Stargazy – Revisiting the smart fish tank

July 5, 2018

This article records our second attempt at building a smart aquarium monitoring system. The previous (Palantir) gave valuable experience in the selection of sensors and associated hardware, but wasn’t reliable or stable enough for permanent use. We’re hoping to build on what we learnt then and this time construct something more lasting. Key requirements are still: fish/human safety, reliability, and low cost.

Stargazy overview dashboard

Stargazy overview dashboard. A snapshot example is here.


So what were the key problems with Palantir?

  1. Unstable network stack: the previous approach (using an Arduino, with an ethernet shield, and a WiFi bridge) had multiple points of failure. The bridges in particular tended to overheat and crash, as did the shields occasionally. A further annoyance was that WiFi shields for the Arduino remained expensive so it was never cost effective to upgrade to them.
  2. Sensor effectiveness: The attempt to track filter flow rates via the Venturi effect and atmospheric pressure sensors wasn’t successful. The inclusion of the non-return valve (needed to protect the sensor) meant that the sensors never returned to ambient even if the filter was off.
  3. Software development effort: Our server side development (originally PHP/MySQL) stalled, simply due to the amount of time and effort required to implement it. Configuration remained network-specific and was difficult to make portable.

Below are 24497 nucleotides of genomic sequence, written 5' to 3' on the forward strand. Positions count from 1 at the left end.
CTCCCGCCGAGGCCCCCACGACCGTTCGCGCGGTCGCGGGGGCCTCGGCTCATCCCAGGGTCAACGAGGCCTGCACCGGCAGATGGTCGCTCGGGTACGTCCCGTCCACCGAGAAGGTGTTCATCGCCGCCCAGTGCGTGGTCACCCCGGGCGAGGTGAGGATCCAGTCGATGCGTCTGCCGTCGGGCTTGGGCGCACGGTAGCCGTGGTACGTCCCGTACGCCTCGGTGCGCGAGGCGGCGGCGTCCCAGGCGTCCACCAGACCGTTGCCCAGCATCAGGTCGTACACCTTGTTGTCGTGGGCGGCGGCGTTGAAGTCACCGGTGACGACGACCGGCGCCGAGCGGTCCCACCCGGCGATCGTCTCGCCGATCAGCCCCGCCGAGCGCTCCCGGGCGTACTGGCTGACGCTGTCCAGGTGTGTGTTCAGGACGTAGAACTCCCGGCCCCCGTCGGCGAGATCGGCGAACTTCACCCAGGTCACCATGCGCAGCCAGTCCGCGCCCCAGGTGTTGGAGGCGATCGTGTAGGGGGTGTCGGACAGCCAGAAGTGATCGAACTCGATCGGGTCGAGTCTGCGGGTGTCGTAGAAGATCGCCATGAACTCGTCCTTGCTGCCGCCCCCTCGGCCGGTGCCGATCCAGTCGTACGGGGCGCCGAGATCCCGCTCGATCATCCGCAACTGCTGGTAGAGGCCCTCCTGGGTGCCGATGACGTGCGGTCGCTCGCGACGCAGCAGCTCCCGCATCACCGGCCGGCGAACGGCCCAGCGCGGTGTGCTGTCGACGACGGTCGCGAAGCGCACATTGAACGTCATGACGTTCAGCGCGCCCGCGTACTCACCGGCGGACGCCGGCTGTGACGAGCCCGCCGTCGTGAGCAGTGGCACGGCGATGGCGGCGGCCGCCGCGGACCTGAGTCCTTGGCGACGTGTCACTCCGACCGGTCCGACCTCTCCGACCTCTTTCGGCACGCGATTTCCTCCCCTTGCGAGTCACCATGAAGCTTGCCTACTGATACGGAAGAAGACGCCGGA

So what has changed in the last few (heh!) years?

  1. The Raspberry Pi project has provided a cheap, well supported, Linux platform for ‘Internet of Things’ developments. Early versions were a little limited/slow but recent ones are very capable. We’ve selected the Raspberry Pi Zero HW due to its price (£12!), tiny size and built-in WiFi support. Key specifications are: 1GHz CPU, 512MB RAM, micro USB power, HDMI and USB support, and running the Raspbian distribution of Linux. There are excellent libraries and examples describing how to access hardware sensors from the Pi via Python and reporting the results via a micro-webserver (Flask).
  2. Small Hall-effect based liquid flow sensors are now cheaply (~£3-10) and easily available on eBay/Amazon. Safely integrating them into the aquarium filter outlets is a key challenge.
  3. Production-quality software for storing and displaying time-series data has become freely available. It’s primarily intended for tracking the status of servers/VMs, but can also just as easily collect data from sensors via a web server running on a Raspberry Pi.
    • Prometheus is a open-source time series database and monitoring system, designed for the scraping of metrics from HTTP endpoints. The results can then be queried for display or processing of alerts.
    • Visualisation (graphing etc.) is supported by a dashboard system called Grafana, as is alerting for error states.

    We’ll run Prometheus & Grafana off the household server (Windows 7) but they could also be installed on a Linux box, or another Pi (addition of a hard drive / SSD for the data would be sensible).